A state district judge in Texas last week directed lawyers for the state to revise a key study that underestimated the funding advantages of higher-wealth school districts—a blow to the state’s arguments in a school finance lawsuit that current differences among districts are insignificant.
Judge John Dietz asked that the study be corrected after lawyers for districts suing the state cited multiple miscalculations in the report. It was offered as evidence by the state to show that the funding gap between higher-wealth and other districts has diminished in the past six years.
Rick Gray, a lawyer for one of the plaintiff groups, said the gap has actually increased more than 50 percent during the period. The 152 wealthiest districts in Texas have $1,671 per student more to spend than the rest of school districts.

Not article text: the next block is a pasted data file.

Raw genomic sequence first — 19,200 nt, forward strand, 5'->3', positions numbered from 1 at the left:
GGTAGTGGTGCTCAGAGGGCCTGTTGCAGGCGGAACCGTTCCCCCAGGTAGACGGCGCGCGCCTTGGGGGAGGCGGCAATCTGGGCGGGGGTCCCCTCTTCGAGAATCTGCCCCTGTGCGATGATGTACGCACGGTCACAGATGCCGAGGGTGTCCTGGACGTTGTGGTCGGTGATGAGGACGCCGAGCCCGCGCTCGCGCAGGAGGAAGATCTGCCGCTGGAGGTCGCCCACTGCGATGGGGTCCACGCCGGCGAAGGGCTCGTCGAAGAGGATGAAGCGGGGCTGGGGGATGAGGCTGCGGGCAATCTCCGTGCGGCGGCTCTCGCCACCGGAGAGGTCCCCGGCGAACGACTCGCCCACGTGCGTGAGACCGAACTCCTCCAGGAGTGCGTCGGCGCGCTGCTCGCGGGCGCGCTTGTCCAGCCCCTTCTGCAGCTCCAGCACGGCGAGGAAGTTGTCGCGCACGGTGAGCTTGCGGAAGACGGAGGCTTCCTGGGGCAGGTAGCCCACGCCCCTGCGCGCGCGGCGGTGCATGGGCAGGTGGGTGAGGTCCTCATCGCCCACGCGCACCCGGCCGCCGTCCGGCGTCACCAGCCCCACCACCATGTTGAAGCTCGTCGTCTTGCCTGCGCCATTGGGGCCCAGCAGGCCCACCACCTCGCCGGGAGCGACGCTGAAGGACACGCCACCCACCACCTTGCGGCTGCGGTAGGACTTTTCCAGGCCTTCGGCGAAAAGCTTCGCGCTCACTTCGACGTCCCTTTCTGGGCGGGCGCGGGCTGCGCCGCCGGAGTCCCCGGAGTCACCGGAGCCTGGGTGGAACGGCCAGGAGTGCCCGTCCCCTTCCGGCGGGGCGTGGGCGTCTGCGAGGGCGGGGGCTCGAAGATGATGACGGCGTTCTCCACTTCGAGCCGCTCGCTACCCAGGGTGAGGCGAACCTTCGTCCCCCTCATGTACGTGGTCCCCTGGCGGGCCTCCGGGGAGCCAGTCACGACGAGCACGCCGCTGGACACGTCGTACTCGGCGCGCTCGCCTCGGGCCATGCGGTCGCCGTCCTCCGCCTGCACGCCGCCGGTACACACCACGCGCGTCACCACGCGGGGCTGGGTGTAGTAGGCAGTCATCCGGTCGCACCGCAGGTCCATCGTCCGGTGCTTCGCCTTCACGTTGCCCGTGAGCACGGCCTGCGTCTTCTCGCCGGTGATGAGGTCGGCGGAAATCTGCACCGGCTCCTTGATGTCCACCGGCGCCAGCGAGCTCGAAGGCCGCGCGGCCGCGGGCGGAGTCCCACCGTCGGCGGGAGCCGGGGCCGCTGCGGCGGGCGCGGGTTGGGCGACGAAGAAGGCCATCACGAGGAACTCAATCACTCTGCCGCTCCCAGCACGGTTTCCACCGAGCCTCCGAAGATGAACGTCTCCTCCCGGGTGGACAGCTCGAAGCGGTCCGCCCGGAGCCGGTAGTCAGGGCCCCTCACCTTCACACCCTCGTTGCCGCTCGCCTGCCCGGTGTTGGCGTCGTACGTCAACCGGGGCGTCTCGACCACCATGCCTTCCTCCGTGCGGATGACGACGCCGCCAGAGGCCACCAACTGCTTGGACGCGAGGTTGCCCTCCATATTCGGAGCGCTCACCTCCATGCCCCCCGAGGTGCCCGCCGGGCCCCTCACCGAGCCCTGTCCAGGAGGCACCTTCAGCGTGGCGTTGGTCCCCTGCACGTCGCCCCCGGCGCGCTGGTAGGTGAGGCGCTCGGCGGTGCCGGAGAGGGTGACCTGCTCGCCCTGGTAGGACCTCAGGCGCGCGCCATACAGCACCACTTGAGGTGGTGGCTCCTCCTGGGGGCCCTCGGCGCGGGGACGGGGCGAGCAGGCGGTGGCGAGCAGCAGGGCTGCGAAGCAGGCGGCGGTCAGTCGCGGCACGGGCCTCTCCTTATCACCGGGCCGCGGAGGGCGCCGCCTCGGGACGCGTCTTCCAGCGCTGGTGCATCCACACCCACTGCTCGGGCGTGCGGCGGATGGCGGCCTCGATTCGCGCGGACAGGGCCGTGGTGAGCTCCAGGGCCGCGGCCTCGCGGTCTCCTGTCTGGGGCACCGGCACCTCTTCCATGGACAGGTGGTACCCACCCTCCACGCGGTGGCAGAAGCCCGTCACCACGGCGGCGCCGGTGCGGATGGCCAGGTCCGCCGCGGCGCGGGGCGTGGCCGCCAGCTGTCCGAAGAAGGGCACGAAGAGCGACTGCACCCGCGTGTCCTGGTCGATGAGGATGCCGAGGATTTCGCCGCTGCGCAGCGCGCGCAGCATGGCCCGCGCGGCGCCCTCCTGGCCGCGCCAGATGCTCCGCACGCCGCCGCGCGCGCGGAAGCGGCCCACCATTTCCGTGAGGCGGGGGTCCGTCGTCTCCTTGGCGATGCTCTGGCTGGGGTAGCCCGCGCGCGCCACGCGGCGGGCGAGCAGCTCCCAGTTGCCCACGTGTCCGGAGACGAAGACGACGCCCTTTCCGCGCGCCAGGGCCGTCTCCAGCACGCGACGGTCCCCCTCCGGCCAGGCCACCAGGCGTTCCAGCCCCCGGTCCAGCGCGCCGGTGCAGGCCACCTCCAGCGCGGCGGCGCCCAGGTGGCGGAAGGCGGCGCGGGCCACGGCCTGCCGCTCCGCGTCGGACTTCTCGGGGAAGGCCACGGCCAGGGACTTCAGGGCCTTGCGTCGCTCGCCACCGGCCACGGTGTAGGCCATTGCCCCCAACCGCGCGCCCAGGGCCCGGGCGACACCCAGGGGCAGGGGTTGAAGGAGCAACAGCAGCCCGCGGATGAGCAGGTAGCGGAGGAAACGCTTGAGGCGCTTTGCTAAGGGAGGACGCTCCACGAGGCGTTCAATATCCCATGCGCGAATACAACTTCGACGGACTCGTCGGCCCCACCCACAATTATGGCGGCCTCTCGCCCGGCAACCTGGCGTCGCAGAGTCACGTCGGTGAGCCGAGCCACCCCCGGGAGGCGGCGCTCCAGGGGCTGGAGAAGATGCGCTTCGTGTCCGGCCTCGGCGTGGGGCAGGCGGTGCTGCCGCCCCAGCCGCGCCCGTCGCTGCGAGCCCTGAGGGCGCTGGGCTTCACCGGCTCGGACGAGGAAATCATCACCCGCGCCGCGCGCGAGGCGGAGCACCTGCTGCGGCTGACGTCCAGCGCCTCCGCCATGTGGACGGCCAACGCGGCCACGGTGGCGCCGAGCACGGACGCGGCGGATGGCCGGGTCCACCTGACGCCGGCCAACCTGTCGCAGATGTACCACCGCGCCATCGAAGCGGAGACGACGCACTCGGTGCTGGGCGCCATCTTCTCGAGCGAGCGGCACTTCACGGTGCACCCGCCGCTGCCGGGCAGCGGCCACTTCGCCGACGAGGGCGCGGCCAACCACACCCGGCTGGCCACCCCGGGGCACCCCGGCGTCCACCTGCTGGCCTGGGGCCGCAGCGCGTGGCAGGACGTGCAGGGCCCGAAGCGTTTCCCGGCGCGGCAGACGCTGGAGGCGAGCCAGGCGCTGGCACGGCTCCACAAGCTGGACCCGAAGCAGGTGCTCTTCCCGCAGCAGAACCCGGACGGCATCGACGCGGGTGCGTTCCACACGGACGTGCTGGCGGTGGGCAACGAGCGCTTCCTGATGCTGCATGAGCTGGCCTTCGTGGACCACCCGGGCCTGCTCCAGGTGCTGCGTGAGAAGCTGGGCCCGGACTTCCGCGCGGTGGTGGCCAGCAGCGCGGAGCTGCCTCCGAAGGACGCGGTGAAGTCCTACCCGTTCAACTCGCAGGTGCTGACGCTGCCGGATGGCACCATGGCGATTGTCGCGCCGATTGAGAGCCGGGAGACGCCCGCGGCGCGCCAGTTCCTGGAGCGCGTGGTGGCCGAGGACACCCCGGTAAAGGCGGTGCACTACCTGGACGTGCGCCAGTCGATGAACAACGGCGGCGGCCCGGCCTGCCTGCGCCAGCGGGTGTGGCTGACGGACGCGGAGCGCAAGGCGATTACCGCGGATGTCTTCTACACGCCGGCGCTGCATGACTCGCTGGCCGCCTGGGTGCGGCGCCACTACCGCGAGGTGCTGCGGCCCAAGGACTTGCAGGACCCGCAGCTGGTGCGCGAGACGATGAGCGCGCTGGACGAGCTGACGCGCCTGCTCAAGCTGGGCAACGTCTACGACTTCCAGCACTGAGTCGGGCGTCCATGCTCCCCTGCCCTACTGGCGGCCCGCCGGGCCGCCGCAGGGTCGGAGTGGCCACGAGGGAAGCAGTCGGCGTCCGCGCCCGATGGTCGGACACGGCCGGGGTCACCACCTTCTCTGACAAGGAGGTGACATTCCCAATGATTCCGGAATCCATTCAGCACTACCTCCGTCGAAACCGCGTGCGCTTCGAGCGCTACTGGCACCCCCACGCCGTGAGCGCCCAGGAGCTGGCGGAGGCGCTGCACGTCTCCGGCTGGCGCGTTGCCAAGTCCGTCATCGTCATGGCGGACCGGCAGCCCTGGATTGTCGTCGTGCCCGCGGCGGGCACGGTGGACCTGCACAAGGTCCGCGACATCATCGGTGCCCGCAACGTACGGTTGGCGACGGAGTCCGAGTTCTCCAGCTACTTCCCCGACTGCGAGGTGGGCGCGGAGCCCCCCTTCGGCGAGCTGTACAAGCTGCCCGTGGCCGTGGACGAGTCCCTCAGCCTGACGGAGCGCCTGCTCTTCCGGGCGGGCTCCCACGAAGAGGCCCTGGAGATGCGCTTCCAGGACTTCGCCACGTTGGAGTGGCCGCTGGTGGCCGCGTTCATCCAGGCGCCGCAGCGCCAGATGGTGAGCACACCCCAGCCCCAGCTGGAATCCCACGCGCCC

In a class of 22 students, that amounts to an extra $37,762 per year.
The judge said he wants the corrected report this week.
The case is expected to be appealed directly to the Texas Supreme Court by whichever party loses the state or the more than 600 districts suing the state over its funding system.
A version of this article appeared in the January 16, 2013 edition of Education Week as Judge Orders Rewrite of Texas Finance Study